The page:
Officials in the White House, the State Department and in the Senate close to the Senate-White House fight over Bolton’s nomination to serve as U.S. Ambassador to the United Nations report to TWN that they were caught off guard by the Washington Post article by Charles Babington and Dafna Linzer suggesting both that Bolton would accept a recess appointment — and that if the Senate failed to confirm him the President would give Bolton such an appointment.
Most officials on the Democratic side of the equation think that not only Bolton’s confirmation — but his actual nomination — are dead. Republican voices close to this battle think that Bolton’s nomination is withering badly and in critical condition, barely surviving on life support.
It is interesting to note that the administration source cited by Babington and Linzer is reportedly “close to Bolton” and “familiar with Bolton’s thinking.” However, there is no mention of this person’s involvement in White House deliberations or agenda setting.
This may very well be an effort by Bolton advocates to keep the dying flame of the Bolton nomination still flickering.
On a related front, another source has shared with TWN the following in response to a TWN post below regarding Bolton trying to expand the size and capacity of the Washington-based U.S. United Nations operation at State:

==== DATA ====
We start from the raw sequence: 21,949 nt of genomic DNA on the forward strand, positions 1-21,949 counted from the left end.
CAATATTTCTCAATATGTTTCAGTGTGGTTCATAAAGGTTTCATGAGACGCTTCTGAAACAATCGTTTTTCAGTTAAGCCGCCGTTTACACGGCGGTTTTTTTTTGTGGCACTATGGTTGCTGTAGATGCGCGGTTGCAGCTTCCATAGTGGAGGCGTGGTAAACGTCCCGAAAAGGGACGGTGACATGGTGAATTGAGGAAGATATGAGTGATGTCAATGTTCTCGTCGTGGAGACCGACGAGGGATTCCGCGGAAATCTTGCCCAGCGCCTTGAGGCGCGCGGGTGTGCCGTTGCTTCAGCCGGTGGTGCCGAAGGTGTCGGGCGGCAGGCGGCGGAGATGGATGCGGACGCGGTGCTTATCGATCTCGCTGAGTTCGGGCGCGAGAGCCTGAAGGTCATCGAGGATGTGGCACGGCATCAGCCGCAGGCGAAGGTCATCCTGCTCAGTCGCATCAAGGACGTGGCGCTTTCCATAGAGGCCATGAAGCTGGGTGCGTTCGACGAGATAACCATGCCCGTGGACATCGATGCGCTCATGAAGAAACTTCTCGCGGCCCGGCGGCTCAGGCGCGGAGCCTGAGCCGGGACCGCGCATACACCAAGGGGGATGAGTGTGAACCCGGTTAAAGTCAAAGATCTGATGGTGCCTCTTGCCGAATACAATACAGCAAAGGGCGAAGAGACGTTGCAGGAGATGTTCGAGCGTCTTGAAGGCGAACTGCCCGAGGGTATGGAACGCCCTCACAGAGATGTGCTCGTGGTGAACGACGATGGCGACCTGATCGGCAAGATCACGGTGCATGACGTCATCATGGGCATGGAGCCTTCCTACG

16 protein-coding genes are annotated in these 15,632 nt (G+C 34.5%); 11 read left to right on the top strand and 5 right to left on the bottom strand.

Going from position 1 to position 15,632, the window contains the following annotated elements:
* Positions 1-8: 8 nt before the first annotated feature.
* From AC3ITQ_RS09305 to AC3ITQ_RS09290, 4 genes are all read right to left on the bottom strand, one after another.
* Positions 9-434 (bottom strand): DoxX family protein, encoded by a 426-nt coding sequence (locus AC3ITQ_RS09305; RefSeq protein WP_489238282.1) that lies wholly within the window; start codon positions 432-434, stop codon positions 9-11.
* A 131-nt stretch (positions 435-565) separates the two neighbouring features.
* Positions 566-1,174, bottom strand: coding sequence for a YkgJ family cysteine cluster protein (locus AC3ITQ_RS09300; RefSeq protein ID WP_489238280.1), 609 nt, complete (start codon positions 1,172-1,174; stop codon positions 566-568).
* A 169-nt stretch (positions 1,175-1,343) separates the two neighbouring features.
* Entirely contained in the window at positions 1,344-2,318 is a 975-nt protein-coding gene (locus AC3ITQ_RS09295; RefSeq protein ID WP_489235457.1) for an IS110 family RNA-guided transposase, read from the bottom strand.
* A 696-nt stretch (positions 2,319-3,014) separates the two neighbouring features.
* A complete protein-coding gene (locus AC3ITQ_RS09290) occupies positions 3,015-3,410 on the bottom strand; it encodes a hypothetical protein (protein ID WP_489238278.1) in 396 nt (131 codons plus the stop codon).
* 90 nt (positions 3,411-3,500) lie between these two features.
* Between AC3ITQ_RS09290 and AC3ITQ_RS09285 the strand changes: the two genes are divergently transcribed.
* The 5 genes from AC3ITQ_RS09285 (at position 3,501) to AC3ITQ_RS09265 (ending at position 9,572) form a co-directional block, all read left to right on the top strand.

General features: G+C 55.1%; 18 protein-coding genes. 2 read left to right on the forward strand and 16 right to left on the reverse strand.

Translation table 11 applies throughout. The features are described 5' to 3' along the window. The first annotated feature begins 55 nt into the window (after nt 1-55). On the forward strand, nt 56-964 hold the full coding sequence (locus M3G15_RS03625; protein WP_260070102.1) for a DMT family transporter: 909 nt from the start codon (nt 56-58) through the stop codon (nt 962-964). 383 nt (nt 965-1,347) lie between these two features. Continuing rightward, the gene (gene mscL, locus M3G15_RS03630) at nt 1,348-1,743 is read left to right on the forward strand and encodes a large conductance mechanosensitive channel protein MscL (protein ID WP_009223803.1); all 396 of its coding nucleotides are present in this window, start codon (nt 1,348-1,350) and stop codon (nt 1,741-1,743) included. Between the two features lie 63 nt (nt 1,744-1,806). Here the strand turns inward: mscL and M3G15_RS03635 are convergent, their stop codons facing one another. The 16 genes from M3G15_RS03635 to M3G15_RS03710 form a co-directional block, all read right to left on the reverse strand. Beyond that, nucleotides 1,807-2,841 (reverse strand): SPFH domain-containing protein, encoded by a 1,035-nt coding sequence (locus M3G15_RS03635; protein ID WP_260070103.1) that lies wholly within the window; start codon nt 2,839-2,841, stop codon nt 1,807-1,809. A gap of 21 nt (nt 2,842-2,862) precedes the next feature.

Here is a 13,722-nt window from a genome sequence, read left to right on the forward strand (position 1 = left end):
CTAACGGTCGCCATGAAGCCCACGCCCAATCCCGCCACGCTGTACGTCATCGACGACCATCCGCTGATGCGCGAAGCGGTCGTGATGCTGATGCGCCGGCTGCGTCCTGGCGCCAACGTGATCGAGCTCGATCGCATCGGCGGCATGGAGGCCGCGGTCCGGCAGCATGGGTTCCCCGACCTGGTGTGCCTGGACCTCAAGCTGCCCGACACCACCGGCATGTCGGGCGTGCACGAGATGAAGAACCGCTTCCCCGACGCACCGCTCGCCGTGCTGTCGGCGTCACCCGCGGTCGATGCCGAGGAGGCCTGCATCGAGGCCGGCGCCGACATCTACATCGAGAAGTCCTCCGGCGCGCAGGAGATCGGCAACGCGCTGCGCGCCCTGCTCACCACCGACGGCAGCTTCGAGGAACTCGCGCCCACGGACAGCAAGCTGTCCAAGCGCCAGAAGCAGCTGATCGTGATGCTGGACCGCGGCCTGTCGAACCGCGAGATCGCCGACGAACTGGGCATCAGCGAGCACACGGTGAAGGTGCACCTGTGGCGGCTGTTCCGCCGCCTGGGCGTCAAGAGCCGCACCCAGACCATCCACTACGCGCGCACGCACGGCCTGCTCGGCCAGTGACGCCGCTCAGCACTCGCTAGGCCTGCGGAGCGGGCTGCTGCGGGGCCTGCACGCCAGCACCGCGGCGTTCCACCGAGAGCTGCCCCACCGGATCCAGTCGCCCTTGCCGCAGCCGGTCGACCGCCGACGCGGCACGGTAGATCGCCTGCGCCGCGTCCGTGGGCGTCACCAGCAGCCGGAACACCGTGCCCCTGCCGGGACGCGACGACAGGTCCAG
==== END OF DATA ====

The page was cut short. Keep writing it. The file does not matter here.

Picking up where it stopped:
From a TWN reader:
5. Bolton’s redefined role as a Washington-based UN Ambassador won’t suit Rice — who is out of the country right now. It is very convenient of Bolton and his advocates to raise this now in her absence.
Whereas Bolton may indeed be floating the fact that he is now ready to accept a recess appointment, I am almost certain that he and his allies did not float this story about expanding the USUN office in Washington.
This leak was clearly made in an attempt to hurt John Bolton — and shows that he has plenty of enemies at Foggy Bottom.
What is important about the Bolton nomination at this point is not the battle between Senators Biden, Dodd, Voinovich, Boxer, and others with the White House. That has played out.
What is interesting now are Bolton’s efforts to keep his nomination alive within the administration.
So far, they seem to be slamming him down — and Karl Rove is not available to offer “expressions of confidence” in Mr. Bolton as he has in the past.
— Steve Clemons